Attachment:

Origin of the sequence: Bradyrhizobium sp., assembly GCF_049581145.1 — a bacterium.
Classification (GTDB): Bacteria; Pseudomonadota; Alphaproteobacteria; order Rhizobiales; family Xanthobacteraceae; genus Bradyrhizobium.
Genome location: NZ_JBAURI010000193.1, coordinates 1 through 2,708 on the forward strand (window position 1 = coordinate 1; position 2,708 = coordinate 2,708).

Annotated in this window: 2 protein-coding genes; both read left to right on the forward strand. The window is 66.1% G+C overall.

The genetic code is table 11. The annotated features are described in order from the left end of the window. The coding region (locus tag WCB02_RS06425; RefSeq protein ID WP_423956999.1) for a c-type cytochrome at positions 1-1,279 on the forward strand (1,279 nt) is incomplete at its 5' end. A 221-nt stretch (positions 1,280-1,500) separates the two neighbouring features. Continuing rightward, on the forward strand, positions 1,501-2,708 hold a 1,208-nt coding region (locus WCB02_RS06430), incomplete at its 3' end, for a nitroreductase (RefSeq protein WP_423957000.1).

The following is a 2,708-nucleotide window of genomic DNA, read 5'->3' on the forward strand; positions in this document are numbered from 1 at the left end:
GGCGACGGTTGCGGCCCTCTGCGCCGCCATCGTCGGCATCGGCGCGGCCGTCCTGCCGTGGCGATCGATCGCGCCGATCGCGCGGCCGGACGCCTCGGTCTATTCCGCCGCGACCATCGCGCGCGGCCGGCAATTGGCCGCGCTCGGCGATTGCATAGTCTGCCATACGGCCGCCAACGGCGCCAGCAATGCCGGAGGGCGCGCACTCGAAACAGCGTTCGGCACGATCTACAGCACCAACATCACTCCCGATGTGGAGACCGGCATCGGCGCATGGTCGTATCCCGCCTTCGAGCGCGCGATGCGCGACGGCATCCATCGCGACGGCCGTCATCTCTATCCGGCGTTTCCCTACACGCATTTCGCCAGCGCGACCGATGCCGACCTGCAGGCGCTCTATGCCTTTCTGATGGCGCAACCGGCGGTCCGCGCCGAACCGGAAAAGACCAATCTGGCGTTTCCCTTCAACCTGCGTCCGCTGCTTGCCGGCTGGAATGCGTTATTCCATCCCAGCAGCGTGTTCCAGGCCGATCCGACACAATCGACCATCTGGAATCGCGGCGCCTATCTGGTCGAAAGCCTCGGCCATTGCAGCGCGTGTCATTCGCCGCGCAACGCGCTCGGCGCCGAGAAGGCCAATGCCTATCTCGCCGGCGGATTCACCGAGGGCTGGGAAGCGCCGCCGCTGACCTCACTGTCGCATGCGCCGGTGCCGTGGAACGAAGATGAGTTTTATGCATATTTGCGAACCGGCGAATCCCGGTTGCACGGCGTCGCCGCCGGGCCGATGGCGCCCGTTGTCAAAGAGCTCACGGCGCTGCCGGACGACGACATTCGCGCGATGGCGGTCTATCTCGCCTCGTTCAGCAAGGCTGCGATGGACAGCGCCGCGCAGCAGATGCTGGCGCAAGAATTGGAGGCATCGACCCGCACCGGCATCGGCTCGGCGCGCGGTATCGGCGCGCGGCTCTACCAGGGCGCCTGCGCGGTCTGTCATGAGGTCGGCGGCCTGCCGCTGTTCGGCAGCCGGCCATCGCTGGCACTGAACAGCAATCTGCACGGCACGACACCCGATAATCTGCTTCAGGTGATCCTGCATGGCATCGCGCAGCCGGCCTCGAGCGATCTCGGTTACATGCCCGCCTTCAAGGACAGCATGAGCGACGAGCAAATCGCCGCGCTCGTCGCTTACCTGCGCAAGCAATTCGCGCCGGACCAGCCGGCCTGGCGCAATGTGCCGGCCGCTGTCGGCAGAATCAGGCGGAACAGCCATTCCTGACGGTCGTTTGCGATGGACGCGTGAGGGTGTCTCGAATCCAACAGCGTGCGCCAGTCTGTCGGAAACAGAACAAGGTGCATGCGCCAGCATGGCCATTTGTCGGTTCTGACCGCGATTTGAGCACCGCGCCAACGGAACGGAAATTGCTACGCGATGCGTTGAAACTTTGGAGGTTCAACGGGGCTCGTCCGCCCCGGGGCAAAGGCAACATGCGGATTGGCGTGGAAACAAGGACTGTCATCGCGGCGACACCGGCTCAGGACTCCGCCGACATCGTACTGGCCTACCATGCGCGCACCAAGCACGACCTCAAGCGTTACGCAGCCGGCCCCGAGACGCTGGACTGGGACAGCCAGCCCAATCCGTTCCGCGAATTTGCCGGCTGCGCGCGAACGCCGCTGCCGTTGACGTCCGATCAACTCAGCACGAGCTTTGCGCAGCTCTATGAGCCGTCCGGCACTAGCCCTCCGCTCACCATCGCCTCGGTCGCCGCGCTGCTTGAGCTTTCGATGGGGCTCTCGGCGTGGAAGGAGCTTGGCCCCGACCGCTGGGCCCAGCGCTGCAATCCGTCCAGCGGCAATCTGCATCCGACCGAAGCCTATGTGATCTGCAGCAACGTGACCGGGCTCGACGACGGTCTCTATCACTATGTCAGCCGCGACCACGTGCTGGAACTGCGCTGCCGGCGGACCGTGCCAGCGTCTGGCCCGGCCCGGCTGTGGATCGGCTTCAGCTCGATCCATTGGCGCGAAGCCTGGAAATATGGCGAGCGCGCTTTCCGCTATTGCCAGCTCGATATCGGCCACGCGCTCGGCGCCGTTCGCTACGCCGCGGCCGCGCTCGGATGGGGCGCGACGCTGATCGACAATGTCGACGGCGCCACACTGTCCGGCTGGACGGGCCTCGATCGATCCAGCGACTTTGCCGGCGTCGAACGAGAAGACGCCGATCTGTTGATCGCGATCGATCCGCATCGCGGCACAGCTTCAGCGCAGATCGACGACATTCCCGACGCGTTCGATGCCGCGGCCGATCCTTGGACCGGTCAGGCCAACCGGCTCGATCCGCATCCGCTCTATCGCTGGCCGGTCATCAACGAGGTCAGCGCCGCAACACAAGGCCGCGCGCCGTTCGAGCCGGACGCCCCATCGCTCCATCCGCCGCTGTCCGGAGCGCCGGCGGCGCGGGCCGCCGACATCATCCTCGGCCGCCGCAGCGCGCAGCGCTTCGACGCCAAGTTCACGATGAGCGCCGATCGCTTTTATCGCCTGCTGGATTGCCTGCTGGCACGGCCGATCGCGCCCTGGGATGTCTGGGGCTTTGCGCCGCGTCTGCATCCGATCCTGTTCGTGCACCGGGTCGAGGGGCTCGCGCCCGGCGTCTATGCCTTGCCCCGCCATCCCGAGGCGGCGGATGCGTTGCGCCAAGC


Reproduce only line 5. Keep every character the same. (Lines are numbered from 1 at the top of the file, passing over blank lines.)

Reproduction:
The genetic code is table 11. The annotated features are described in order from the left end of the window. The coding region (locus tag WCB02_RS06425; RefSeq protein ID WP_423956999.1) for a c-type cytochrome at positions 1-1,279 on the forward strand (1,279 nt) is incomplete at its 5' end. A 221-nt stretch (positions 1,280-1,500) separates the two neighbouring features. Continuing rightward, on the forward strand, positions 1,501-2,708 hold a 1,208-nt coding region (locus WCB02_RS06430), incomplete at its 3' end, for a nitroreductase (RefSeq protein WP_423957000.1).